So when I tell people that I am really looking forward to whatever my next chapter is, they always ask me, "So what are you going to do," and I'm really thinking about what I won't do and how little I can get away with doing for some period of time. Because those of you who are in business and who have worked around the clock for many years, you probably don't even know how tired you are. And so I'm very much anticipating ending one phase of my life and doing something different in the future.

MS. EASTON: You didn't answer your favorite vacation spot for us.

SECRETARY CLINTON: Well, I mean, Nina, there's so many, I'd have to do a survey, a personal survey, to try to figure that out. That, I think, will take at least a decade.

MS. EASTON: Okay. We have time for one more question.

QUESTION: My comment is a little less of a question and more of a thank you. I just wanted to thank you for all you're doing to advance (inaudible). (Applause.) I wanted to thank you for coming here today and for sharing your very candid thoughts with us, but most importantly, I wanted to thank you for your initiative and your support in establishing the Policy Partnership on Women and the Economy in San Francisco about a couple months ago.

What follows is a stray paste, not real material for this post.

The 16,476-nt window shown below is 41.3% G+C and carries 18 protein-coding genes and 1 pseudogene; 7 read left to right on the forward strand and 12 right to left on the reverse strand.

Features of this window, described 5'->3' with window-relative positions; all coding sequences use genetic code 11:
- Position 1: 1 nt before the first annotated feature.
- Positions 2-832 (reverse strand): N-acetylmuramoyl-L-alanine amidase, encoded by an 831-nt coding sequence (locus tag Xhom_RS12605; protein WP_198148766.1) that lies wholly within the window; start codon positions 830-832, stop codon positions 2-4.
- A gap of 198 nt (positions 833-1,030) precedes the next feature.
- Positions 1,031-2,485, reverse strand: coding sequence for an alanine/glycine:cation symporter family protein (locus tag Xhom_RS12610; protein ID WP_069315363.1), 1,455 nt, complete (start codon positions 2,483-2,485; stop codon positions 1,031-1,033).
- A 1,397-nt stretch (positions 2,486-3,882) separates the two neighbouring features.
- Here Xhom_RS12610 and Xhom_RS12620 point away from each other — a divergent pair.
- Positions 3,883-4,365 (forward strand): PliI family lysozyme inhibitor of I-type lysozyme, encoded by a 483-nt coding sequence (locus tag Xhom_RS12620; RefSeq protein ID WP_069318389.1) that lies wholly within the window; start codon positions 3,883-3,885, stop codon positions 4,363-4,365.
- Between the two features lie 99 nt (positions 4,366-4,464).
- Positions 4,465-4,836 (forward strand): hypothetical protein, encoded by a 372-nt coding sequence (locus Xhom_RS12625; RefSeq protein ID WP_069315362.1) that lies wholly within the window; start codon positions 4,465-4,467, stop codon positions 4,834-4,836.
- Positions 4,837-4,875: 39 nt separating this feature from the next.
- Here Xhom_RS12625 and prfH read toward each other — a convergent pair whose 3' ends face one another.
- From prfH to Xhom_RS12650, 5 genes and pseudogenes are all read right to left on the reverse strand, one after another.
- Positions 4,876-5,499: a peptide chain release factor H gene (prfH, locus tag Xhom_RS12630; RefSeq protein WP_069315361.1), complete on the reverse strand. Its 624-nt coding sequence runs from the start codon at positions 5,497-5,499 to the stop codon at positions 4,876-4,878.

I think this is going to be important and have a really lasting impact on helping to unleash the potential of women around the world, so thank you.

SECRETARY CLINTON: Well, thank you, and -- (applause) -- the final thing I would say, and it may be an additional answer to a few of the questions, is maybe download the proceedings from that San Francisco summit, the APEC women's summit, and not just my speech, but a lot of the things that were said there and the presentations that were made. And I think you'll get a lot of good ideas about what others are doing and what's practical and what's working and the challenges that we face. So I very much appreciate your saying that and your commitment to this effort as well.

MS. EASTON: Secretary, I guess we have to send you back to another windowless room.

SECRETARY CLINTON: Yes, indeed.

MS. EASTON: I apologize, but thank you so much.

SECRETARY CLINTON: Thank you, Nina. (Applause.)